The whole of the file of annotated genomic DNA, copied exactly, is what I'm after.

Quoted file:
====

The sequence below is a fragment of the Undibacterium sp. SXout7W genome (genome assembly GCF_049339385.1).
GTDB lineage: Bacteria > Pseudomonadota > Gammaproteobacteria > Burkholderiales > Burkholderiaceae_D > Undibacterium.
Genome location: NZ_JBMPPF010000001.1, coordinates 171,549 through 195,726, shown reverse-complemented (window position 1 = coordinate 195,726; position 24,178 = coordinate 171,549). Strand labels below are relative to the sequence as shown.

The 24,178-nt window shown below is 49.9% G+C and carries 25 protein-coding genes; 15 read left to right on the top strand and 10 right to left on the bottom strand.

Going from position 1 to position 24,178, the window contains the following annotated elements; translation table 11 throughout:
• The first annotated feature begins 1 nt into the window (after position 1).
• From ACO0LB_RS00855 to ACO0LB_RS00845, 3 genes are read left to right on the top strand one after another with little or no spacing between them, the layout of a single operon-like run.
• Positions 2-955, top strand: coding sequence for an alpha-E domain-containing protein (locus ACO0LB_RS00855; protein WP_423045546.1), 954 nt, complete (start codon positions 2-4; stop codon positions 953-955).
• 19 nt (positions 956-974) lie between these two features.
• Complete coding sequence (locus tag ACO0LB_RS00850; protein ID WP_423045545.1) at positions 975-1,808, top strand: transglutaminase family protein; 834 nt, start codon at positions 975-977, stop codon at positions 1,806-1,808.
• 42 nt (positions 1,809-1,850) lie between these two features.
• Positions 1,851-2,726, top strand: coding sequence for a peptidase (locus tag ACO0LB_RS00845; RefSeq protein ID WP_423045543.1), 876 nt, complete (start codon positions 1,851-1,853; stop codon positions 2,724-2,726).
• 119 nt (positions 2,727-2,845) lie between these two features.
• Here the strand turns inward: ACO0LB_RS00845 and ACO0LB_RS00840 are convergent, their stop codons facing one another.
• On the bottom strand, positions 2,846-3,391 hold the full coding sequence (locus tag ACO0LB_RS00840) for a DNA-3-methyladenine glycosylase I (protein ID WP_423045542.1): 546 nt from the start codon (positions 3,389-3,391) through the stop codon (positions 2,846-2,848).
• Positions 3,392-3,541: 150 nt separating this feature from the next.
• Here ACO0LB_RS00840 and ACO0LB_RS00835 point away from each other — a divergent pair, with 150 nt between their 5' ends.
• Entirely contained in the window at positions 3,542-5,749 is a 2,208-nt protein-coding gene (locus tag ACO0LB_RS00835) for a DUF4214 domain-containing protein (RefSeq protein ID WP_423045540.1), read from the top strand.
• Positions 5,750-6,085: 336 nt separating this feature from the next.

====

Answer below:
The sequence below is a fragment of the Undibacterium sp. SXout7W genome (genome assembly GCF_049339385.1).
GTDB lineage: Bacteria > Pseudomonadota > Gammaproteobacteria > Burkholderiales > Burkholderiaceae_D > Undibacterium.
Genome location: NZ_JBMPPF010000001.1, coordinates 171,549 through 195,726, shown reverse-complemented (window position 1 = coordinate 195,726; position 24,178 = coordinate 171,549). Strand labels below are relative to the sequence as shown.

The 24,178-nt window shown below is 49.9% G+C and carries 25 protein-coding genes; 15 read left to right on the top strand and 10 right to left on the bottom strand.

Going from position 1 to position 24,178, the window contains the following annotated elements; translation table 11 throughout:
• The first annotated feature begins 1 nt into the window (after position 1).
• From ACO0LB_RS00855 to ACO0LB_RS00845, 3 genes are read left to right on the top strand one after another with little or no spacing between them, the layout of a single operon-like run.
• Positions 2-955, top strand: coding sequence for an alpha-E domain-containing protein (locus ACO0LB_RS00855; protein WP_423045546.1), 954 nt, complete (start codon positions 2-4; stop codon positions 953-955).
• 19 nt (positions 956-974) lie between these two features.
• Complete coding sequence (locus tag ACO0LB_RS00850; protein ID WP_423045545.1) at positions 975-1,808, top strand: transglutaminase family protein; 834 nt, start codon at positions 975-977, stop codon at positions 1,806-1,808.
• 42 nt (positions 1,809-1,850) lie between these two features.
• Positions 1,851-2,726, top strand: coding sequence for a peptidase (locus tag ACO0LB_RS00845; RefSeq protein ID WP_423045543.1), 876 nt, complete (start codon positions 1,851-1,853; stop codon positions 2,724-2,726).
• 119 nt (positions 2,727-2,845) lie between these two features.
• Here the strand turns inward: ACO0LB_RS00845 and ACO0LB_RS00840 are convergent, their stop codons facing one another.
• On the bottom strand, positions 2,846-3,391 hold the full coding sequence (locus tag ACO0LB_RS00840) for a DNA-3-methyladenine glycosylase I (protein ID WP_423045542.1): 546 nt from the start codon (positions 3,389-3,391) through the stop codon (positions 2,846-2,848).
• Positions 3,392-3,541: 150 nt separating this feature from the next.
• Here ACO0LB_RS00840 and ACO0LB_RS00835 point away from each other — a divergent pair, with 150 nt between their 5' ends.
• Entirely contained in the window at positions 3,542-5,749 is a 2,208-nt protein-coding gene (locus tag ACO0LB_RS00835) for a DUF4214 domain-containing protein (RefSeq protein ID WP_423045540.1), read from the top strand.
• Positions 5,750-6,085: 336 nt separating this feature from the next.